Guest Column

A Presidential Agenda for the Schools

by Harold Kwalwasser

When I was at the receiving end of federal education policy, I often felt as if the money came at the price of complicating the already challenging task of running my school district, Los Angeles Unified, and, even worse, undermining our ability to function.

The new president needs to heed the call to “change” when it comes to public education — just as both contenders promised to do in so many other areas during their campaigns. However, the federal government should resist any further attempts to be a super school board in favor of crafting a policy to revitalize local schools by revitalizing local school governance.

Having Washington dole out money for this or that specific program is how business has been done for years. Whatever the merits of putting money in little categorical boxes, it does not help a local school run efficiently. Dictating from a distance has more problems than benefits. It is a continuation of the draining away of authority from school districts that makes them less functional and less capable of adapting to realities on the ground.

But if federal education policy is not all about the strings on federal aid, then what should that aid look like in a new world designed to reinvigorate our public schools?

A Rebalancing Act
There are four ways in which the federal government can provide extraordinary help. All four reinvigorate local districts rather than contribute to further dysfunction. Yes, money is involved, but more importantly, the concept behind the money is a rebalancing of the federal-state-local district relationship.

First, when it passed the Individuals with Disabilities Education Act in the 1970s, Congress promised to fund 40 percent of the cost. It never has come close. It should. IDEA costs Los Angeles Unified approximately $1 billion annually.

Underfunding special education is especially costly to local districts. Under IDEA, Congress mandated that if the districts cannot provide proper special education internally, parents can force districts to pay for such education elsewhere. As the school district’s general counsel, I watched as literally millions of dollars the district needed for its own operations were compelled to be given to private schools to do what an arbitrator decided the district could not do. In light of those rules, underfunding is simply inexcusable.

Second, shifting funding from local property taxes to state and federal budgets was a great idea to eliminate the disparity created by the often vast differences in school districts’ tax bases. However, it came at a price.

Current school district budgets dependent on state funding are held hostage by the wide swings in state income. One year it is up, and the next it is down. In Los Angeles, senior leaders were preoccupied every spring with deciding where to inflict pain: increase class size, cut music and art programs, reduce the campus police force and/or stint on building maintenance. Even if the legislature ultimately generated the funds at the last minute, the damage was done. We had committed thousands of hours preoccupied with cutbacks and adjustments rather than focusing on school management and improvement.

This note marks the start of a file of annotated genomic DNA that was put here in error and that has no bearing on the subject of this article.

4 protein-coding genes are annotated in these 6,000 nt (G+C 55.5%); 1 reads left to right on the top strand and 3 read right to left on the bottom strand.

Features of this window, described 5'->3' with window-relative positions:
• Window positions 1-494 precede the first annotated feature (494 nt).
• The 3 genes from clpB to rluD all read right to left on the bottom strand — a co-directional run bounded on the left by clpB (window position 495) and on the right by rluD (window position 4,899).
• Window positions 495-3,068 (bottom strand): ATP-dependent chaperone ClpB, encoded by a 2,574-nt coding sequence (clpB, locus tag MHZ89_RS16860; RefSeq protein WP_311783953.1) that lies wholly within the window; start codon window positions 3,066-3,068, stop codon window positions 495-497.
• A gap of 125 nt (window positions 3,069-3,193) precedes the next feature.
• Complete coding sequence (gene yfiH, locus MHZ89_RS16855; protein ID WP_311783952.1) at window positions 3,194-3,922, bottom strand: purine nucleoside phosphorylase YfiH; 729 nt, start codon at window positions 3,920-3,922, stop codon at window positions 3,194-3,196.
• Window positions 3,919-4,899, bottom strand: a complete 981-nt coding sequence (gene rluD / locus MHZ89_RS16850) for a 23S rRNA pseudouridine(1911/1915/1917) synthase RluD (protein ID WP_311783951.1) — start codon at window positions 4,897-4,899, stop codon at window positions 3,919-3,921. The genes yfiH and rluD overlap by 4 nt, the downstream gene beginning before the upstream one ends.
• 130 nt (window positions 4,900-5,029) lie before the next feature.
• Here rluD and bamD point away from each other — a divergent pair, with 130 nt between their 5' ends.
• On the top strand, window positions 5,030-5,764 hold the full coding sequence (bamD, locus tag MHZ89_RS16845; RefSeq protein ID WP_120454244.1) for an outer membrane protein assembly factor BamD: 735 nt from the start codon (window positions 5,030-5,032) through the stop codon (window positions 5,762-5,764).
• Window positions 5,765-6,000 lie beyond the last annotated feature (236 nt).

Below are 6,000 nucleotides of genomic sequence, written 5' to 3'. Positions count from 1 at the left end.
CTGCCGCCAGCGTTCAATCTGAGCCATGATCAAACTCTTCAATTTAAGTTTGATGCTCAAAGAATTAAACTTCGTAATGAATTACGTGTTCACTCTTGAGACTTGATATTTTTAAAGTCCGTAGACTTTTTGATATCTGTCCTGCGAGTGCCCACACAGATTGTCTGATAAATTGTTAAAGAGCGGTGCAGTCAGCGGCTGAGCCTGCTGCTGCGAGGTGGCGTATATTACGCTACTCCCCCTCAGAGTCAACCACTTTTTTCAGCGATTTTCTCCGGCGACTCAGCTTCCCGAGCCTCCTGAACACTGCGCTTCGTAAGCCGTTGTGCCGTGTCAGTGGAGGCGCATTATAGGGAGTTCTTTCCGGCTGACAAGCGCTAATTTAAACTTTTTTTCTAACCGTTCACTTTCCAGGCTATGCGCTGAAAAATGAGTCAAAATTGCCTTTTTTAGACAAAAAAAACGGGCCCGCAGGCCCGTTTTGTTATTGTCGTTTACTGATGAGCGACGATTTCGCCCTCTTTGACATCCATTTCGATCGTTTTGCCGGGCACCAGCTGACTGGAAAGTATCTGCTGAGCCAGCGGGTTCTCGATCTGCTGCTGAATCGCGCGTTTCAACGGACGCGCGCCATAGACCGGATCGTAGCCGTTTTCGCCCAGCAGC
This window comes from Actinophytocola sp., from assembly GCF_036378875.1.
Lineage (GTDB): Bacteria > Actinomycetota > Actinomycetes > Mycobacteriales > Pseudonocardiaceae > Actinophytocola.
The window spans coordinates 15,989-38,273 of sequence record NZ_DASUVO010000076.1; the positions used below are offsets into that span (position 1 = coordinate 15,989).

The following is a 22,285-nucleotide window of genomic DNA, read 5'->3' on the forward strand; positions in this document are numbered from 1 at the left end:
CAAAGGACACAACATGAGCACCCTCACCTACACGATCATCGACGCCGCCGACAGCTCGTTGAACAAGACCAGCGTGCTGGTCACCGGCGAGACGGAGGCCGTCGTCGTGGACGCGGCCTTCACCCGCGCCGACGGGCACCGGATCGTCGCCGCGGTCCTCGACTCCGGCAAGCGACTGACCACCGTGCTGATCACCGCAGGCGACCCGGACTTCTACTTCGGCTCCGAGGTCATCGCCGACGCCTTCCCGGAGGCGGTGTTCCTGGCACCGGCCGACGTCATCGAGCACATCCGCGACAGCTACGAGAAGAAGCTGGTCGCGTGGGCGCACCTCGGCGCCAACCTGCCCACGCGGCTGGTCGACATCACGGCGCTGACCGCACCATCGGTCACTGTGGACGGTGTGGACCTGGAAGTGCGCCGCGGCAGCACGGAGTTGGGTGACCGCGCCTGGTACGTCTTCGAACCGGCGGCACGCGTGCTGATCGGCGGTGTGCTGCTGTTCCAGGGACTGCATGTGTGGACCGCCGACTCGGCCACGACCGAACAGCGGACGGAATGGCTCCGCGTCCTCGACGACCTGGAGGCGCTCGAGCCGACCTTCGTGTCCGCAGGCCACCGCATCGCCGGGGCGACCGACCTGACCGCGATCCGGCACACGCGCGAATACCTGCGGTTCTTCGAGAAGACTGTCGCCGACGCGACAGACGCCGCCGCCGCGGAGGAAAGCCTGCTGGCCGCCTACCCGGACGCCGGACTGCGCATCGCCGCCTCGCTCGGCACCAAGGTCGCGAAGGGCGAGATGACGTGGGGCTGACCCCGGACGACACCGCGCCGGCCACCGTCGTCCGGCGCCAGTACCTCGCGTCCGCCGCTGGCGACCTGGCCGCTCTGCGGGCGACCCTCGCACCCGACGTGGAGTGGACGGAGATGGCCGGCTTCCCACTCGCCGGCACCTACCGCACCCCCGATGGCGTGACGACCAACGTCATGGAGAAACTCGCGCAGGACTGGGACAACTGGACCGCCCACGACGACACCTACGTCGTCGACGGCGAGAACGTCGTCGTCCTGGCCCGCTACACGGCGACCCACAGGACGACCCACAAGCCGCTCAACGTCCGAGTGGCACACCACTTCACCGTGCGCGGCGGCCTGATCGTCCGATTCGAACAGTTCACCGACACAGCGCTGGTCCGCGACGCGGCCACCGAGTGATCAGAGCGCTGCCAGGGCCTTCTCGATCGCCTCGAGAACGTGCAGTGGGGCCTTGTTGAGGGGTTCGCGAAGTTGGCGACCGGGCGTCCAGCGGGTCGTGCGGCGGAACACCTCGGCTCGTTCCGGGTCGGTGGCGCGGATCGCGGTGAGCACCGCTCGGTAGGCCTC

States cannot run deficits, so when tax revenue is down, spending is down. The federal government is not so limited. It can deficit spend, a key difference. The federal government should promise states that if during economic downturns state support for public education does not get cut by more than the percentage decrease in state revenue (without tax cuts), the feds will make up the difference for all schools receiving significant assistance under Title I of the Elementary and Secondary Education Act, to assist those schools with large concentrations of low-income kids.

Third, Title I funding should be made conditional on states supporting equally all of their school districts. To this day, that is a promise many states find hard to fulfill. Excluding the small percentage of districts in many states that are so wealthy they do not rely in any significant way on state funding, the federal government should require that if a state is going to receive Title I money, it must guarantee all districts receive enough state support to equalize their budgets on a per-student basis.

Credit Challenge
One final way the federal government might make a better use of its education dollars is to support class-size reduction. Widespread agreement exists that reducing class size often is one of the best ways to improve learning. The improvement is particularly significant in inner-city schools where lack of funds means big classes.

The problem with class-size reduction is that it requires not just more teachers but also more classrooms, a challenge for an overcrowded district like Los Angeles.

The difficulty is that many school districts still rely on local bond issues to build those classrooms, and the local districts often most in need are those least able to support the bonds — particularly in the midst of a nationwide credit crisis. If a district with a significant percentage of poor children is prepared to pay for the teachers required for class-size reduction, the federal government should help build or renovate the schools needed to make that happen.

None of this money should be a blank check. However, think of this support as a way to rebuild vibrant school districts that have a chance to deliver quality education. Rather than the dollars becoming a tool to micromanage districts, this aid can be a way for the federal government to help the districts better manage themselves.

Harold Kwalwasser, former general counsel in the Los Angeles Unified School District, is a private attorney in Washington, D.C. E-mail: Copyright 2008 by Harold Kwalwasser